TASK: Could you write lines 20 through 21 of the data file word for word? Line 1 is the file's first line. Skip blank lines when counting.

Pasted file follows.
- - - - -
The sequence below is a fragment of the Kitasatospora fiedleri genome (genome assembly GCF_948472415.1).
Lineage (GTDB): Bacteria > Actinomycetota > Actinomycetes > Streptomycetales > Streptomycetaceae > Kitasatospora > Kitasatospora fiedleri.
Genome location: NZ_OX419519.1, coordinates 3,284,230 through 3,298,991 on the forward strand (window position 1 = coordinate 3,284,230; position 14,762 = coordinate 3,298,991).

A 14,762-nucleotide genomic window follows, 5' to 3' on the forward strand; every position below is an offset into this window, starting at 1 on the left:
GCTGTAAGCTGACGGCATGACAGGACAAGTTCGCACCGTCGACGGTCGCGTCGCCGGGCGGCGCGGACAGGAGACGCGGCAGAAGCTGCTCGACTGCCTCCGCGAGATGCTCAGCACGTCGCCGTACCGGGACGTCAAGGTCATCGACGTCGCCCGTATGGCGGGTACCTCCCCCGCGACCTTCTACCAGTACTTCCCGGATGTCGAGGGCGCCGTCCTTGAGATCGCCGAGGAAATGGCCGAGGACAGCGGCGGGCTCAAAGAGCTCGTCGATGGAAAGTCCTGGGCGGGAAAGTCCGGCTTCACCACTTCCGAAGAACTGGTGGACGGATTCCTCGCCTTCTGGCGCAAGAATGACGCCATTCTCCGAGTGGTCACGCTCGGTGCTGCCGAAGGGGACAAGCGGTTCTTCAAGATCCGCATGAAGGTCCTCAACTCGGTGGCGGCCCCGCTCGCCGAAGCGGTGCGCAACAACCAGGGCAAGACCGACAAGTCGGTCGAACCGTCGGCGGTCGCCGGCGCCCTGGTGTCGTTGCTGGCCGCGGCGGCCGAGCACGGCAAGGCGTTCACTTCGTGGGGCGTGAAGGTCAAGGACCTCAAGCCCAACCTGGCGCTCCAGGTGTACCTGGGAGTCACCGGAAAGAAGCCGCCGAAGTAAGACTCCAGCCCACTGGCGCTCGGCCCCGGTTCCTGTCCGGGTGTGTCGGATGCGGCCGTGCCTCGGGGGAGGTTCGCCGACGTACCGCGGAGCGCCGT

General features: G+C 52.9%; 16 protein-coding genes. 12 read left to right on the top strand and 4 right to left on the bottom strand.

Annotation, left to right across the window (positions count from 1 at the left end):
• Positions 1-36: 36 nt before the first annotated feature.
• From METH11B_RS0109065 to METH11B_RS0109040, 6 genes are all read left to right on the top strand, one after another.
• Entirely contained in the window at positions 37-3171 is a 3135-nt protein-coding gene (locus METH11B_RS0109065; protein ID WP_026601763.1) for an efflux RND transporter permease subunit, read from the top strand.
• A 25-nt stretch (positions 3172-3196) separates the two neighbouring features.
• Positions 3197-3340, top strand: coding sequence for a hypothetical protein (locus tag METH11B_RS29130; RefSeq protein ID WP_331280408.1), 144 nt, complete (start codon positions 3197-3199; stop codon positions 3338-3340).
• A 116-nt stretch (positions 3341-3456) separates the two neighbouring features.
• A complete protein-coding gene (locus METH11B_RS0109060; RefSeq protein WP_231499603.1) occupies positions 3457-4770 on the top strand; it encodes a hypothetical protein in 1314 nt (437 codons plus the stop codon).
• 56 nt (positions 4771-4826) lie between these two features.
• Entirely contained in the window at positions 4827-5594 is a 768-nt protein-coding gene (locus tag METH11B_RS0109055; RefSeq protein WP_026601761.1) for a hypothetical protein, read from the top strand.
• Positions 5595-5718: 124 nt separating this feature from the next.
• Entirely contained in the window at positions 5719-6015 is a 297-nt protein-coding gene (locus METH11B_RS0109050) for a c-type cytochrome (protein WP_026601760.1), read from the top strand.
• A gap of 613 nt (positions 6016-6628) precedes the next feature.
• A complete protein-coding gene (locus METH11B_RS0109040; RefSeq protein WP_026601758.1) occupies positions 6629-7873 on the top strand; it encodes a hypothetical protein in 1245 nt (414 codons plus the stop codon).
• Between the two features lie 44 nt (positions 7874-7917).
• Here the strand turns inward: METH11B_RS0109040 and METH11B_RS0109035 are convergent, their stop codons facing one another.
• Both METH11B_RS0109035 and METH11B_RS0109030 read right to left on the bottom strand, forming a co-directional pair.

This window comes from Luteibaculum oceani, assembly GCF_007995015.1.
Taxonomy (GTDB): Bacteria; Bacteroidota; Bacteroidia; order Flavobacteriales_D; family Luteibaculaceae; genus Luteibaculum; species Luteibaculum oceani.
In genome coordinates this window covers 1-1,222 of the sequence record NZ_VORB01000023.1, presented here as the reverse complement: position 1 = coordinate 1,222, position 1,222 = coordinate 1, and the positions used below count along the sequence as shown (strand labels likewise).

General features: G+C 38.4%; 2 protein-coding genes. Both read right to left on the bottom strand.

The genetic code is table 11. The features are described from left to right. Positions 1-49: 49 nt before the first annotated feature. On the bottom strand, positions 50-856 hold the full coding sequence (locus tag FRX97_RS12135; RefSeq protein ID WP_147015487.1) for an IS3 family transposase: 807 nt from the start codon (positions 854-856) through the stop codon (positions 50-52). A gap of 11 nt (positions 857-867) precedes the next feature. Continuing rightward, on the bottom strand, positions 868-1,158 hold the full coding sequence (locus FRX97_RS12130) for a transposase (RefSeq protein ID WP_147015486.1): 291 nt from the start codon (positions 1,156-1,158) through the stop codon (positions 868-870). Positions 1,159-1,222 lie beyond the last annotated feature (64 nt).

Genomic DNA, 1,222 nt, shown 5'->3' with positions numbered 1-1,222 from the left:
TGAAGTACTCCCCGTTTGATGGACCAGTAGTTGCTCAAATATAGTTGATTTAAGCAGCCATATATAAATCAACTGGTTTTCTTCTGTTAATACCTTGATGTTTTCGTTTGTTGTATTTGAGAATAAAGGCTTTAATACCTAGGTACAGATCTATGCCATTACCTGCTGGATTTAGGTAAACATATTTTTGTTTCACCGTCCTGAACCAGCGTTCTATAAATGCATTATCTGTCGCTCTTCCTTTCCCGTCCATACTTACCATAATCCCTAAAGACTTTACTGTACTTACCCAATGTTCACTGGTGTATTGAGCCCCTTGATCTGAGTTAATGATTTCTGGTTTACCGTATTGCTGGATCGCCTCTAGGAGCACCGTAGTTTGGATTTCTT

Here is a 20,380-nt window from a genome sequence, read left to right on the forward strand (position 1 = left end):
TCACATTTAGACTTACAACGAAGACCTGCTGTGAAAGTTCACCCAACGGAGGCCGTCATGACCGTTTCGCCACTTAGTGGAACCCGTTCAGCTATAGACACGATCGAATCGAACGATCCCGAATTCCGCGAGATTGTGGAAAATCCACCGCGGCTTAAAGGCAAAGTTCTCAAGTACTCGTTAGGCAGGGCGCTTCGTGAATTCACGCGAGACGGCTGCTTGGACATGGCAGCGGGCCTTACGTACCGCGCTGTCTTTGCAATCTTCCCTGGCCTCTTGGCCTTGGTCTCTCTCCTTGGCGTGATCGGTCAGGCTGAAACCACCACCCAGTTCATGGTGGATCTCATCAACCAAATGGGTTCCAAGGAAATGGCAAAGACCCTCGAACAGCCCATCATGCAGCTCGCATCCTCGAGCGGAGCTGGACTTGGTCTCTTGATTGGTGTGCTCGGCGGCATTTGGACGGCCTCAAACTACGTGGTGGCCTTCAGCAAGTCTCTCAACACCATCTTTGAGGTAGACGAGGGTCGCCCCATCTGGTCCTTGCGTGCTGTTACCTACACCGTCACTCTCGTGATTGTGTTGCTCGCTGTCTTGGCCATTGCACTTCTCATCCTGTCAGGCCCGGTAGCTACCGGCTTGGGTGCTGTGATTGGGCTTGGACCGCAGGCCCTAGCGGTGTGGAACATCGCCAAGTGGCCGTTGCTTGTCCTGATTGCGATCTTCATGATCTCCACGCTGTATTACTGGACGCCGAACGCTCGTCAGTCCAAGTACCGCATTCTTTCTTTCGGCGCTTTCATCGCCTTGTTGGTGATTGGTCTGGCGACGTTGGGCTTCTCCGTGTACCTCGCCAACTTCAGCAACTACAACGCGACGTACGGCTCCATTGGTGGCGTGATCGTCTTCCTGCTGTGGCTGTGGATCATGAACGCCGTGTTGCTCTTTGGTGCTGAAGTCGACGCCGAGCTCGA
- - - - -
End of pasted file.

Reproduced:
• A complete protein-coding gene (locus METH11B_RS0109040; RefSeq protein WP_026601758.1) occupies positions 6629-7873 on the top strand; it encodes a hypothetical protein in 1245 nt (414 codons plus the stop codon).
• Between the two features lie 44 nt (positions 7874-7917).